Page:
Helping Students Deal With Death & Grief

  • There are many resources available in print and online that address helping children and teens deal with death and grief. We have compiled a few here. Most are excepts from longer articles and the references have been provided to the more in-depth article. If you ever feel that your child needs support in dealing with grief, please contact your building principal. They will help get in touch with resources and personnel that get you connected with professionals who can help.

When Death Impacts Your School

  • This information is taken from Helping Grieving Children at School by Alan D. Wolfelt, Ph.D. Visit his full article at for more information.

    When a Classmate Dies

    Children aren't supposed to die. We all know and believe this truism. But the reality is, sometimes children do die. When a classmate dies, the other children will be profoundly impacted. They will probably feel a deep sense of loss and sadness, especially those who were among the classmate's close friends. Many will be curious. They will want to know what happened to Bobby and why. Some of the children will be afraid. When a classmate dies, children begin to understand that they, too, could die young. Other normal feelings include shock, anger and even relief.

    Because the death was part of the children's school lives, you will be the primary caregiver your students will look to for help with their grief. The first school day after the death, spend some class time explaining what happened. Remember to use simple, concrete language and honestly answer their questions. Model your own feelings. If you want to cry, cry-without apologizing for it. Later in the day you might have the children make drawings or write letters to give to the dead student's parents.

    Send a note home with students informing parents about the death. With parental permission, you might also arrange for interested students to attend the funeral. And don't forget, grief is a process, not an event. In the weeks and months to come, you will need to provide ongoing opportunities for your students to express their grief.

    Getting Extra Help for the Bereaved Student

    When a student seems to be having a particularly hard time dealing with grief, help him get extra help. Explore the full spectrum of helping services in your community. Hospice bereavement programs, church groups and private therapists are appropriate resources for some young people, while others may just need a little more time and attention from their parents or other caring adults.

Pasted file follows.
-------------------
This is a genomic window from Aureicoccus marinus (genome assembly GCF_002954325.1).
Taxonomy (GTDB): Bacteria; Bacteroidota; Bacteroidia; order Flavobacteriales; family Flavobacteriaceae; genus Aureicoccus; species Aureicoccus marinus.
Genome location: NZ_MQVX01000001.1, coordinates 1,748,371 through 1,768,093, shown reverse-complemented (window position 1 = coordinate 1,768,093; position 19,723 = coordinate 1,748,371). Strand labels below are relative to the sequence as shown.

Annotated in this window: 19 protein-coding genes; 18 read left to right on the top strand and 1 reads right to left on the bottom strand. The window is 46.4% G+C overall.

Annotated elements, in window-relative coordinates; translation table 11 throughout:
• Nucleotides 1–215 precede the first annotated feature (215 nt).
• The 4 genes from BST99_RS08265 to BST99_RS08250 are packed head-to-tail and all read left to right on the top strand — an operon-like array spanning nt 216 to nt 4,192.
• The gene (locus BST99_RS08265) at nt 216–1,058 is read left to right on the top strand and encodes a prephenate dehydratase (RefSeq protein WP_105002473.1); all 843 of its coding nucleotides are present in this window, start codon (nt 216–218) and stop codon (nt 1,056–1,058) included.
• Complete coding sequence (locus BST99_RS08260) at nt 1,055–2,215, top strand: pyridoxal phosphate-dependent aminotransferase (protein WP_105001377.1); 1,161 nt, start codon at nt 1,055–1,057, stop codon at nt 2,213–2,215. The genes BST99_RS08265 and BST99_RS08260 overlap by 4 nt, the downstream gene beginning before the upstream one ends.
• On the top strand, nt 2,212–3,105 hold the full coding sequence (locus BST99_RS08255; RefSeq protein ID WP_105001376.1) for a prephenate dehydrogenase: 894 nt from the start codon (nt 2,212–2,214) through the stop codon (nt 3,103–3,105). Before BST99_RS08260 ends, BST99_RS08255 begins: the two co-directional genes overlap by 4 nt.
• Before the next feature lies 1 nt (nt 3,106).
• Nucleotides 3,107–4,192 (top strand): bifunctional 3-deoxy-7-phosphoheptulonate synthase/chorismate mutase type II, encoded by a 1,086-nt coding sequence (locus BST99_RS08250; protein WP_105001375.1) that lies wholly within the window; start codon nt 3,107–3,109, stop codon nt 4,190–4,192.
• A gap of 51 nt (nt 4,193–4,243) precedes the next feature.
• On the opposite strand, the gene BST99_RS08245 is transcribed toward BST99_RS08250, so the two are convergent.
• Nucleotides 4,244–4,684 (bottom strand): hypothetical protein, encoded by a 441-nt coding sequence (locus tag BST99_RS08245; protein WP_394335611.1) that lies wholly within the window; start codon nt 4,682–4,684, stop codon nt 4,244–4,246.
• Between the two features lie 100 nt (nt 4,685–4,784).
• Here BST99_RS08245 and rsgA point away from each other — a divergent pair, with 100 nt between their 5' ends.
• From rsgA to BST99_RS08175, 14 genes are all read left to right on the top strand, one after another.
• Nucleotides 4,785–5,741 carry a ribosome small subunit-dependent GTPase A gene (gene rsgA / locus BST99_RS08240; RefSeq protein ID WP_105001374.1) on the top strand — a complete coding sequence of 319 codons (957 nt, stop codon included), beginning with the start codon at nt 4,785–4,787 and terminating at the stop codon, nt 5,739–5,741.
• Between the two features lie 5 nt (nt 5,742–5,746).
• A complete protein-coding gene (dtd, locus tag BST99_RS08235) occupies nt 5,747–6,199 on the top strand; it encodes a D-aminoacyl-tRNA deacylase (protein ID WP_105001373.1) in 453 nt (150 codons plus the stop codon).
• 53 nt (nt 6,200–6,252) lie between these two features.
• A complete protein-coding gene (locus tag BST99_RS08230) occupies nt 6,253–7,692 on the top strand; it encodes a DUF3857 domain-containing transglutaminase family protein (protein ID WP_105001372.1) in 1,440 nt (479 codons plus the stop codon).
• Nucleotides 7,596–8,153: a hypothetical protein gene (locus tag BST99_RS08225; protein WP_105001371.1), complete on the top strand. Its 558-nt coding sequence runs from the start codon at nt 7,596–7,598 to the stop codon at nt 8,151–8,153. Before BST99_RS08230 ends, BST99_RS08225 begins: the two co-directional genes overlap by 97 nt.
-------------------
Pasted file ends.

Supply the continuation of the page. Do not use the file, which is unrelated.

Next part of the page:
If you decide that individual counseling outside the realm of school counseling might be able to help the bereaved student, try to find a counselor who specializes in bereavement counseling and has experience working with children. Scan your Yellow Pages for counselors citing grief or bereavement as a specialty. Another credential to look for is certification from the Association for Death Education and Counseling.

    Guidelines for Helping Grieving Children

    • Be a good observer. A bereaved child's behavior can be very telling about her emotions.
    • Listen. Let each child teach you what grief is like for him. And don't rush in with explanations. Usually it's more helpful to ask exploring questions than to supply cookie-cutter answers.
    • Be patient. Children's grief isn't typically obvious and immediate.
    • Be honest. Don't lie to children about death. They need to know that it's permanent and irreversible. Don't use euphemisms that cloud these facts. Use simple and direct language.
    • Be available. Bereaved children need to know that they can count on the adults in their lives to listen to them, support them and love them.

    About the Author

    Dr. Alan D. Wolfelt is a noted author, educator and practicing grief counselor. He serves as Director of the Center for Loss and Life Transition in Fort Collins, Colorado and presents dozens of grief-related workshops each year across North America. Among his books are Healing Your Grieving Heart: 100 Practical Ideas and The Healing Your Grieving Heart Journal for Teens. For more information, write or call The Center for Loss and Life Transition, 3735 Broken Bow Road, Fort Collins, Colorado 80526, (970) 226-6050 or visit their website,